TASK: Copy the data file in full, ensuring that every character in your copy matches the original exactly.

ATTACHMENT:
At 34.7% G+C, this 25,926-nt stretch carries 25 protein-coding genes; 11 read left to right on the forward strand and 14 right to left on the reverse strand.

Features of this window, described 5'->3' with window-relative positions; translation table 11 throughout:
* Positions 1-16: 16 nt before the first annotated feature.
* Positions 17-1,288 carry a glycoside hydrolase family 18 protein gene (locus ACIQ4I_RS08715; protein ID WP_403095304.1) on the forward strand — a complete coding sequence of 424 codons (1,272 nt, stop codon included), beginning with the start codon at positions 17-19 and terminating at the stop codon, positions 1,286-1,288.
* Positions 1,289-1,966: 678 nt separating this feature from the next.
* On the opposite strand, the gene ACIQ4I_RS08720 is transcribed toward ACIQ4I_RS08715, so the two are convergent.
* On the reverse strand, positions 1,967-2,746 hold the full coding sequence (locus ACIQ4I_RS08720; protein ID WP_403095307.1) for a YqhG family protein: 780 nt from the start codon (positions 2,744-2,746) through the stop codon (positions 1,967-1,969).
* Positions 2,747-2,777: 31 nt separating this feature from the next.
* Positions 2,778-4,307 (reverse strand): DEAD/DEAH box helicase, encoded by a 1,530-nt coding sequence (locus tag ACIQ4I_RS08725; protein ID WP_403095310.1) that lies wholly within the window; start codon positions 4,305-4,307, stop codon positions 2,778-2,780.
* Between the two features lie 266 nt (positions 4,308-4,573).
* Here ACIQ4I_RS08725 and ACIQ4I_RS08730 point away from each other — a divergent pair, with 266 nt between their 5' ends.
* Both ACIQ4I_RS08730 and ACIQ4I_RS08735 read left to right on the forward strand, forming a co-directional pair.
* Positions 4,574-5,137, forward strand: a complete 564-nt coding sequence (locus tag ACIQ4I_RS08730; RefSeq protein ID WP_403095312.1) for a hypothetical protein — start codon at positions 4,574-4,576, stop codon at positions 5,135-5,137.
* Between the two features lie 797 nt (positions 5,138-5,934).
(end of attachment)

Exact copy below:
At 34.7% G+C, this 25,926-nt stretch carries 25 protein-coding genes; 11 read left to right on the forward strand and 14 right to left on the reverse strand.

Features of this window, described 5'->3' with window-relative positions; translation table 11 throughout:
* Positions 1-16: 16 nt before the first annotated feature.
* Positions 17-1,288 carry a glycoside hydrolase family 18 protein gene (locus ACIQ4I_RS08715; protein ID WP_403095304.1) on the forward strand — a complete coding sequence of 424 codons (1,272 nt, stop codon included), beginning with the start codon at positions 17-19 and terminating at the stop codon, positions 1,286-1,288.
* Positions 1,289-1,966: 678 nt separating this feature from the next.
* On the opposite strand, the gene ACIQ4I_RS08720 is transcribed toward ACIQ4I_RS08715, so the two are convergent.
* On the reverse strand, positions 1,967-2,746 hold the full coding sequence (locus ACIQ4I_RS08720; protein ID WP_403095307.1) for a YqhG family protein: 780 nt from the start codon (positions 2,744-2,746) through the stop codon (positions 1,967-1,969).
* Positions 2,747-2,777: 31 nt separating this feature from the next.
* Positions 2,778-4,307 (reverse strand): DEAD/DEAH box helicase, encoded by a 1,530-nt coding sequence (locus tag ACIQ4I_RS08725; protein ID WP_403095310.1) that lies wholly within the window; start codon positions 4,305-4,307, stop codon positions 2,778-2,780.
* Between the two features lie 266 nt (positions 4,308-4,573).
* Here ACIQ4I_RS08725 and ACIQ4I_RS08730 point away from each other — a divergent pair, with 266 nt between their 5' ends.
* Both ACIQ4I_RS08730 and ACIQ4I_RS08735 read left to right on the forward strand, forming a co-directional pair.
* Positions 4,574-5,137, forward strand: a complete 564-nt coding sequence (locus tag ACIQ4I_RS08730; RefSeq protein ID WP_403095312.1) for a hypothetical protein — start codon at positions 4,574-4,576, stop codon at positions 5,135-5,137.
* Between the two features lie 797 nt (positions 5,138-5,934).